Ask someone to name the groups of people most closely associated with Western North Carolina’s past, and you’re likely to hear about native Cherokee, plus Scots-Irish settlers. But there is and has been much greater racial and ethnic diversity in the region than many realize, notes Anne Chesky Smith, executive director of the Western North Carolina Historical Association.
A new exhibit, When All God’s Children Get Together: A Celebration of the Lives and Music of the African American People in Far Western North Carolina, honors that legacy by illustrating what Chesky Smith calls “active communities of African American residents” through “stories and images of early Black churches, schools, baptisms, family groups, businesses, sports teams and veterans.” Now open at the Smith-McDowell House Museum, the collection will remain on display through Friday, April 30, for visitors who purchase house museum admission.
Oral history tradition
When All God’s Children Get Together emerged from the 624-page book by the same name, written in 2015 by Andrews-based artist and public speaker Ann Miller Woodford. The work chronicles Black history west of Buncombe County but includes a few Asheville-area stories. In Woodford’s words, its aim is to “make the invisible visible.” The same holds true for the traveling exhibit, which arose from a 2017 partnership with Western Carolina University’s Mountain Heritage Center.
“This winter and into the early spring, the Mountain Heritage Center is exhibiting a series of Ms. Woodford’s paintings in a new exhibit entitled ‘Ann Miller Woodford: The Artist as Storyteller,’ so we have been working with them to bring [When All God’s Children Get Together] to Asheville and link our two sites,” Chesky Smith says.
Several of Chesky Smith’s favorite images from the exhibit are of Woodford’s father, Purel Miller, including one of him posing with his hunting rifles and another in which he gives a child a ride on his saddled, 1,100-pound English hog, Charlie. A third photo of Miller shows him sharing stories during an oral history interview, which Chesky Smith notes is how community history was passed on for generations.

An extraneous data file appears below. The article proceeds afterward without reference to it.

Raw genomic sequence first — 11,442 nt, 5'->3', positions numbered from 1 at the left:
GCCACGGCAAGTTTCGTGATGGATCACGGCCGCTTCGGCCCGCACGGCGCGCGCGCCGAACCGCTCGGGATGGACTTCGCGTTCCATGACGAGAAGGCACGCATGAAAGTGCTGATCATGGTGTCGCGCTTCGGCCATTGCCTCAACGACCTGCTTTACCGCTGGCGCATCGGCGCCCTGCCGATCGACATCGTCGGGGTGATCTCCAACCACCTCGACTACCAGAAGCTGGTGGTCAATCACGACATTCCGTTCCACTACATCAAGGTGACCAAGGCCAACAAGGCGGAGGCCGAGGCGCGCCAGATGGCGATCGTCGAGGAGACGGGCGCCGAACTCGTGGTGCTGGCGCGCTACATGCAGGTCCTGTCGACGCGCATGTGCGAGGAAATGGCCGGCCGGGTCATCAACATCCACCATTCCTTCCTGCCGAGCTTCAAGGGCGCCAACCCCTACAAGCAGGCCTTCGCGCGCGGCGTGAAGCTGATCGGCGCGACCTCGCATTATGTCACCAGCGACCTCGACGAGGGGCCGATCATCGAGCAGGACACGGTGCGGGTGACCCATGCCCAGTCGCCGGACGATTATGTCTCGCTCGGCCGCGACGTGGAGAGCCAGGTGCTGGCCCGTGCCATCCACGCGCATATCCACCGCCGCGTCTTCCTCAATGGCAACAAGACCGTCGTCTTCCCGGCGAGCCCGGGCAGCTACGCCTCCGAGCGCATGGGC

“Many people, especially people who were born into slavery, were never able to learn to read or write. It was illegal,” she says. “And as the elders in the community passed away, that knowledge was lost — which is why [Woodford’s] book and this exhibit are so important. She documented things in writing that have not been written before, creating a wealth of materials for future researchers to delve even farther into.”
February and beyond
In addition to the lives mentioned in the exhibit’s title, the music element is likewise represented, including various gospel singers and such pioneers as Nathaniel Lowery (aka “Nat the Cat”), who worked as a DJ at Canton’s WWIT radio station in the 1950s. According to Woodford, Lowery “had a large, multiracial fan base during the height of the segregationist sentiment in the South.” Following a summer in which the Black Lives Matter movement raised significant awareness of the ongoing battle for racial equality, Lowery and other prominent figures from WNC’s past are primed to educate and inspire area residents hungry for lasting change.
“We certainly scheduled the exhibit opening to coincide with Black History Month but hope, too, that it leads to an understanding that documenting and celebrating Black history doesn’t end on Feb. 28,” Chesky Smith says. “Black history is Western North Carolina history, and one cannot be separated from the other.” wnchistory.org